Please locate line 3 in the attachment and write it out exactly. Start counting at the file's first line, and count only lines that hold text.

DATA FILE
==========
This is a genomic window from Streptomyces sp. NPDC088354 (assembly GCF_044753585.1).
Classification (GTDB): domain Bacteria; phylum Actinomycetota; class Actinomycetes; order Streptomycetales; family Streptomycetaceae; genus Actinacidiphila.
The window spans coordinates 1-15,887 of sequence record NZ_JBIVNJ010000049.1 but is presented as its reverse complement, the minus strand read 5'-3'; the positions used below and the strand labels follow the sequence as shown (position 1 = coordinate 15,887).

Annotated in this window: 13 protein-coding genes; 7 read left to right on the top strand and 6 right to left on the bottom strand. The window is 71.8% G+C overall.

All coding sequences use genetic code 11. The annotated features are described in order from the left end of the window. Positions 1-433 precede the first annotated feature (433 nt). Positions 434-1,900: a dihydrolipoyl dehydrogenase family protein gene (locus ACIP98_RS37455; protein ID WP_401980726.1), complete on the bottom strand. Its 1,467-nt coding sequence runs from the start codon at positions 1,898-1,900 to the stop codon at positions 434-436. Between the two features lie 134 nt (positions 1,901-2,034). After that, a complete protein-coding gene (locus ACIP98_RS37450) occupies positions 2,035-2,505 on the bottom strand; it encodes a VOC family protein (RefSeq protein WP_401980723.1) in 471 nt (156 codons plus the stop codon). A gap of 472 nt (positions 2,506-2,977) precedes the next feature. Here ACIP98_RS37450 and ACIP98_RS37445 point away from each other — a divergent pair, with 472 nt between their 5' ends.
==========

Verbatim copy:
The window spans coordinates 1-15,887 of sequence record NZ_JBIVNJ010000049.1 but is presented as its reverse complement, the minus strand read 5'-3'; the positions used below and the strand labels follow the sequence as shown (position 1 = coordinate 15,887).